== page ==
The Boston Marathon Bombings are not the first time sporting events have come under attack. The bombing at the 1996 Olympics and the hostage situation at Munich come to mind. And while it’s not clear if the marathon bombings will have the same affect on sporting events that 9/11 had on airports, it is clear that with the Super Bowl coming to MetLife stadium in New Jersey next year, some security improvements are already in the works.
After the Boston Bombings, New York Police Commissioner Ray Kelly said there are going to be vulnerable points along the course of a 26.2 mile race. At sporting arenas where there are limited points of entry the belief is that security can weed out any potential threats at the gate. But as Secaucus Mayor Mike Gonelli points out the Super Bowl is far more than just a football game, with events that for the first time will span across 2 states.
“This is the first time the Super Bowl is being held in a region not in a particular big city. Small towns like Secaucus and surrounding towns like this we have to be really on our guard that something like that doesn’t happen here, and we’re going to have a lot of big events here,” Gonelli said.
Gonnelli and other New Jersey mayors previously expressed concerns about the cost their towns would have to bear to help provide emergency services for such an event. But in light of the bombings, Gonnelli says the the New Jersey Sports and Exposition Authority has already acknowledged it will have to foot the bill for some of those services, and has increased communication with all of the municipalities about providing extra support.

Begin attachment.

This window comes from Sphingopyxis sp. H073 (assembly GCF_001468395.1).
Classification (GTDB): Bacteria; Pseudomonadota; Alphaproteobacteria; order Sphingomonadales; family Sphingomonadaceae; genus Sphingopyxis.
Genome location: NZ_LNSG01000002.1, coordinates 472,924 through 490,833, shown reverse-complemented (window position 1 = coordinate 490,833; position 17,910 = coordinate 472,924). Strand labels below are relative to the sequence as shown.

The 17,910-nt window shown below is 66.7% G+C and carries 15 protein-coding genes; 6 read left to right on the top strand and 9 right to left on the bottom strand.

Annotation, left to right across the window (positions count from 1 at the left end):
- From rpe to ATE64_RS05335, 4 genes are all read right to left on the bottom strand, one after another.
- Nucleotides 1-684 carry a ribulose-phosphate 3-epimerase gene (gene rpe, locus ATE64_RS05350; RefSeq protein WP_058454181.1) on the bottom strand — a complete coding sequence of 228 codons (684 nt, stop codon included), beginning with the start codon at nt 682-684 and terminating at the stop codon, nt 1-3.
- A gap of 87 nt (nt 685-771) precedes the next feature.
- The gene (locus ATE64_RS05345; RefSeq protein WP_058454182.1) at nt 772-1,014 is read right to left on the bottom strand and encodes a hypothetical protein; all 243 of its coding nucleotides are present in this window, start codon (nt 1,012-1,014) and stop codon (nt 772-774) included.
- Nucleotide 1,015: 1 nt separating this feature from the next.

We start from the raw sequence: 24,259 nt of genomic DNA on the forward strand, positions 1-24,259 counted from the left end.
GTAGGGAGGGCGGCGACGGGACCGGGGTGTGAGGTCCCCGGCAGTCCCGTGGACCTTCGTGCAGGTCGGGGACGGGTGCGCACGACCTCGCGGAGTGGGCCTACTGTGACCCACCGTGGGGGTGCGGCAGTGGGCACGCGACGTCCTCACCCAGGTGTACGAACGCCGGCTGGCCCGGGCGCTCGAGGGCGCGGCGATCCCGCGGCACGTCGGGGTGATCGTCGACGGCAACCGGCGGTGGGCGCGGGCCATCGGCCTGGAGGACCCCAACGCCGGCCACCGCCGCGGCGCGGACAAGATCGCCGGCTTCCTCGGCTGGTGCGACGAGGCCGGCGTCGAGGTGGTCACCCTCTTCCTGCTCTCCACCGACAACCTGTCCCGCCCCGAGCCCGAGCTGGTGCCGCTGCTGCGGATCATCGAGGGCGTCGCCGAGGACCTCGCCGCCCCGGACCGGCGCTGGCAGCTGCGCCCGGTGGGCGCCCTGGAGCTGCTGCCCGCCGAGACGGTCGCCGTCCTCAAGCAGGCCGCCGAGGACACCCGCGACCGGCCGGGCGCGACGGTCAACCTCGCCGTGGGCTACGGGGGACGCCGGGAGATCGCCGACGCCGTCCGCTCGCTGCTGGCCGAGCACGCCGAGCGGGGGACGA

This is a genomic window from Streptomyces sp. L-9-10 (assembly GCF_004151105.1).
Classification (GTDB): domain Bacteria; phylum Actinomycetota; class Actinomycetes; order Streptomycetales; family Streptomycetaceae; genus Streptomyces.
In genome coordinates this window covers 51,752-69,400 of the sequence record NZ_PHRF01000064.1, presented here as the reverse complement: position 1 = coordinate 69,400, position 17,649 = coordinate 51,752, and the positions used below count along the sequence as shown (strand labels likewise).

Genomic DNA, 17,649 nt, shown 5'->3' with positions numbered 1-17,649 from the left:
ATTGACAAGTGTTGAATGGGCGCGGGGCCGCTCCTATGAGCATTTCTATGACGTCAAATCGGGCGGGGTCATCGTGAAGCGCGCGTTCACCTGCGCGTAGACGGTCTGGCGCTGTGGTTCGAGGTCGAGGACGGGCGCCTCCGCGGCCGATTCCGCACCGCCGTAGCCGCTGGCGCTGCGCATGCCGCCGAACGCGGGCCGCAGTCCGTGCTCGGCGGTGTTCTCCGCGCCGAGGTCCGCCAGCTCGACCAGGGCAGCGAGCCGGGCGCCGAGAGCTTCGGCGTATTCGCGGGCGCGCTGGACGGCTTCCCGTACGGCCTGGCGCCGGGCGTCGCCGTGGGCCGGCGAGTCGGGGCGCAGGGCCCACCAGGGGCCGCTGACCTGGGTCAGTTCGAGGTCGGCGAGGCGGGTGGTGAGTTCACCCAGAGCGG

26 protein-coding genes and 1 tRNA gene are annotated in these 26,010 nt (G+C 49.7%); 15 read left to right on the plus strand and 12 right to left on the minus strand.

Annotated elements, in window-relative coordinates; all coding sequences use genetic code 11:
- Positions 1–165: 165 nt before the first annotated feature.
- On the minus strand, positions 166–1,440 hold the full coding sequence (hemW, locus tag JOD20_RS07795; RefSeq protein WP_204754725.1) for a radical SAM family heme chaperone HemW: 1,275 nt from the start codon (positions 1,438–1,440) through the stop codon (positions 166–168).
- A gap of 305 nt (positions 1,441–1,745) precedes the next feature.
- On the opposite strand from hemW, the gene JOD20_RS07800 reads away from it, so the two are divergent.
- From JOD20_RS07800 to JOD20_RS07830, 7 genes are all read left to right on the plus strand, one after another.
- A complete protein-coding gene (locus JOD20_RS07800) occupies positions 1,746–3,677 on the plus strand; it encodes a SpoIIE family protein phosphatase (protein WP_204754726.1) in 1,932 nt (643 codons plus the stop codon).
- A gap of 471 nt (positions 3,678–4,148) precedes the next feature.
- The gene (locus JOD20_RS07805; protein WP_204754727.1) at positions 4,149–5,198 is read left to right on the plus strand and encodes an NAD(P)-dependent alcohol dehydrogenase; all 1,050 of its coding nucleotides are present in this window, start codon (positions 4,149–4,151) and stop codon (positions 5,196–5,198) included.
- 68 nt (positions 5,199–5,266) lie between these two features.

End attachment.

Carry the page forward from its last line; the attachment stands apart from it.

And a Spokesperson for the State Police would not comment on specifics, but did say they would use the bombings to improve safety measures here in New Jersey.
In a statement the NJ State Police spokesperson said:
Everything we learn from the explosives attack in Boston will be used to refine our security plans for future events in New Jersey. This tragedy will make us smarter as a law enforcement community and stronger as a nation.
In a similar vein the NFL said it would not comment on specific security measures, but noted that the techniques are always evolving to ensure the safety of everyone who attends the Super Bowl.